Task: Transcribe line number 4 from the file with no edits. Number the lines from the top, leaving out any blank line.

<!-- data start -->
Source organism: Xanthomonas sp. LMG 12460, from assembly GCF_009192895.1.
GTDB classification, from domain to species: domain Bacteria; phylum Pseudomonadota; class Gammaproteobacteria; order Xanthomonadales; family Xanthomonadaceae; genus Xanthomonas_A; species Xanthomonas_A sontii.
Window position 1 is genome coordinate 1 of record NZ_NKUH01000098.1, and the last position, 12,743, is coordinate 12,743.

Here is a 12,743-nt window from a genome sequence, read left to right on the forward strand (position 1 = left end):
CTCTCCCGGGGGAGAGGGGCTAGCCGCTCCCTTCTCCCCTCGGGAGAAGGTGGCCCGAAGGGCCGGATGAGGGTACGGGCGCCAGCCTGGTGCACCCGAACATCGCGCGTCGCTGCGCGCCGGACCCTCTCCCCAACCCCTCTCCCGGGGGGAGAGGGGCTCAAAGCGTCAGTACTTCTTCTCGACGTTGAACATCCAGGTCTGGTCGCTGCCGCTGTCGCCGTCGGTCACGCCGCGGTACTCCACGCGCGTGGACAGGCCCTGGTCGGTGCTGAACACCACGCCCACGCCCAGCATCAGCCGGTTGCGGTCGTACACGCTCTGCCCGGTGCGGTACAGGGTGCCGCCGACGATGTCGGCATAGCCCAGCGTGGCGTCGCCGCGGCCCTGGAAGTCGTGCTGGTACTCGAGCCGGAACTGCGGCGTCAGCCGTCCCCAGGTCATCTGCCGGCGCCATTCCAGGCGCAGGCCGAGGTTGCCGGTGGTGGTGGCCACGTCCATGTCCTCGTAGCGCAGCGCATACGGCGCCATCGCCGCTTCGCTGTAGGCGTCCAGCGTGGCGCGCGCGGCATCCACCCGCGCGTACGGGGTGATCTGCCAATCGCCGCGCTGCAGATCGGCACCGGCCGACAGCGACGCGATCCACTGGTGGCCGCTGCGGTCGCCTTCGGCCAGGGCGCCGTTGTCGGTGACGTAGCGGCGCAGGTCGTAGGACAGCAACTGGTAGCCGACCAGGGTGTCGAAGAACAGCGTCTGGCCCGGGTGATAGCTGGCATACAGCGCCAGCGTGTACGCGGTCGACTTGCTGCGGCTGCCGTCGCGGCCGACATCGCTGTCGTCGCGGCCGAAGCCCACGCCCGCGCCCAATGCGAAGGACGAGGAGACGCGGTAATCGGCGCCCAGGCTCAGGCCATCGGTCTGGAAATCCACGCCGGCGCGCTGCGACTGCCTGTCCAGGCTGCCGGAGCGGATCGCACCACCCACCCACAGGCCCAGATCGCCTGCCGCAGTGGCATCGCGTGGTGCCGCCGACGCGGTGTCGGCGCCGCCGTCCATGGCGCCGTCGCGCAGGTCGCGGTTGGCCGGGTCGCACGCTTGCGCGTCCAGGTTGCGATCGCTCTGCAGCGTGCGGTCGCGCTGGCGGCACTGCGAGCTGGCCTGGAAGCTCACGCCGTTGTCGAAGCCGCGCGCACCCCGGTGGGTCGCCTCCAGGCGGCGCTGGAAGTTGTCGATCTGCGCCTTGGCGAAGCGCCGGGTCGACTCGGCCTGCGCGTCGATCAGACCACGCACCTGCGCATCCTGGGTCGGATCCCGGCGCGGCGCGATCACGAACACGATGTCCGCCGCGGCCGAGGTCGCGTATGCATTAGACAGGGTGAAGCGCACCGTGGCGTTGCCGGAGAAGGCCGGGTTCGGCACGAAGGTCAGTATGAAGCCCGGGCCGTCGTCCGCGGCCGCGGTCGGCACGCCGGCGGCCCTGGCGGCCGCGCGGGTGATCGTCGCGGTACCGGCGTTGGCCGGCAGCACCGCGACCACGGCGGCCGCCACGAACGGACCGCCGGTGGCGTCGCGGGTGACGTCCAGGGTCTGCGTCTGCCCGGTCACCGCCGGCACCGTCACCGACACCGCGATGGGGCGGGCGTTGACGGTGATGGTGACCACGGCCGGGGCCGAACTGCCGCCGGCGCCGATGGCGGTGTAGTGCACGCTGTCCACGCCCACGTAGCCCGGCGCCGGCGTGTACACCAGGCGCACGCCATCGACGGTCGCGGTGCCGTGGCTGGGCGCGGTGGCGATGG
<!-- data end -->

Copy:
Here is a 12,743-nt window from a genome sequence, read left to right on the forward strand (position 1 = left end):